How Anna Hodge Became the First BYU Alumna to Pass Ranger School
Check out the latest podcast episode Listen
Alumni News

Facing Ranger Dangers

A trailblazing BYU alumna had every reason to quit, but her dream kept getting in the way.

Anna Hodge dangles upsidedown from a rope over a body of water.
The rope obstacle, part of the Combat Water Survival Assessment, helps weed out Ranger trainees. Failure to successfully accomplish any task means the soldier must repeat the whole phase of training or quit Ranger School. Photo by Michael Noggle.

“If I fail, will that make me a failure?” wonders Anna Savage Hodge (BA ’16) to herself as she slogs through mud up a steep Georgia mountainside in early 2018. Under the burden of a rucksack and a weapon that together nearly equal the weight of her 120-pound frame, the first lieutenant has been marching for a week through record rainfall, her legs by then raw and bloody, oozing pus from the constant chafing of wet fatigues on skin. Trying to distract herself from her aching body, she counts every step. She prays and makes promises to God.

At Army Ranger School, where expectations run so high—and the physical and mental demands on a soldier are so punishing—no one reasonably expects to succeed on the first try. More than half don’t finish. By the time of her mountain hike in the mud, Hodge had already failed and had to repeat training sections—five times. And yet there she was, back at it.

Hodge didn’t hail from a military family. In her childhood she loved being in the outdoors near her Seattle home and challenging herself through physical fitness. The army just had a certain appeal. “I felt guided toward it,” she says. “As a kid, I loved decoding things, and my cousin would send me messages in symbols. I would count the number and frequency of all the letters and decode it.”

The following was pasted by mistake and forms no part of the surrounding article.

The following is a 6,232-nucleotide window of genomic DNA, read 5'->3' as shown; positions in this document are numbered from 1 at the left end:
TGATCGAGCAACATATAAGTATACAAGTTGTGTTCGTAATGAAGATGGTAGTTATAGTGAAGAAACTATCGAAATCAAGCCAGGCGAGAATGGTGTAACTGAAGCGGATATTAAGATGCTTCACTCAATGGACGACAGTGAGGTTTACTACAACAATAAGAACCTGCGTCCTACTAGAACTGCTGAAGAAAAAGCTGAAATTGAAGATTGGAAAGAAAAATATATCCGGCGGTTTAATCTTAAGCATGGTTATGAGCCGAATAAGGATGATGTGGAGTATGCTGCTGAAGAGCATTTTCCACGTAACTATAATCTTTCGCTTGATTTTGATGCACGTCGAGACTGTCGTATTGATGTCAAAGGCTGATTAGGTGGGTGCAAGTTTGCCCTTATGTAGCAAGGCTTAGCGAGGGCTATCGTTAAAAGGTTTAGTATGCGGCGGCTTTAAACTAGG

Hodge’s interest in linguistics began during high school in Utah, when she developed an attraction to Japanese. “It’s a beautiful-sounding language,” she says. “I’d go to the library and check out tons of grammar books and read them all.” She served a mission in Japan. And she majored in linguistics at BYU because the brochure she read said, “Good for military intelligence.”

“I wasn’t sure I was ready to let myself be vulnerable. I had a fear of failure. How could I possibly pass where [others] had failed?” —Anna Hodge

In 2010, while Hodge was still a BYU ROTC cadet, someone joked with her about shaving her head for Ranger training. The idea of attending Ranger training took root, even though it wouldn’t even be a possibility until 2015, when women were first allowed to participate.

Meanwhile, Hodge’s Army career moved forward: she graduated ninth nationwide among 5,575 ROTC cadets, did officer training, attended airborne school, went to Europe, and joined the 173rd Airborne Brigade in Italy, providing intelligence for an infantry battalion. As luck would have it, the unit was eager to support her dream of attending Ranger School.

Try, Try, Try, Try, Try, Try Again

Fear of failing haunted Hodge even before she began. Hodge’s good friend, like a brother to her, had attended Ranger School three times and failed three times. Soon after, he took his life.

“I was shocked,” Hodge says. She felt driven to attend Ranger School, but, she says, “I wasn’t sure I was ready to let myself be vulnerable. I had a fear of failure. How could I possibly pass where he had failed?”

And what about her prayers to know if she should go? “I had this confirmation that, yes, I should try to go and, yes, I’ll be able to make it,” Hodge says. But, she wondered, what would that do to her faith if she still failed?

At Ranger School success and failure are separated by a razor wire of luck and grit. If you have a weakness, the instructors will find it in the course’s three phases: Darby, Mountain, and Swamp. Darby (named after Camp Darby) is full of brutal fitness tests, night and day navigations, demolitions, combat operations, and patrols. Mountain involves mountaineering, surviving in the elements, and more patrols. Swamp tests the soldiers in waterborne and swamp operations in Florida.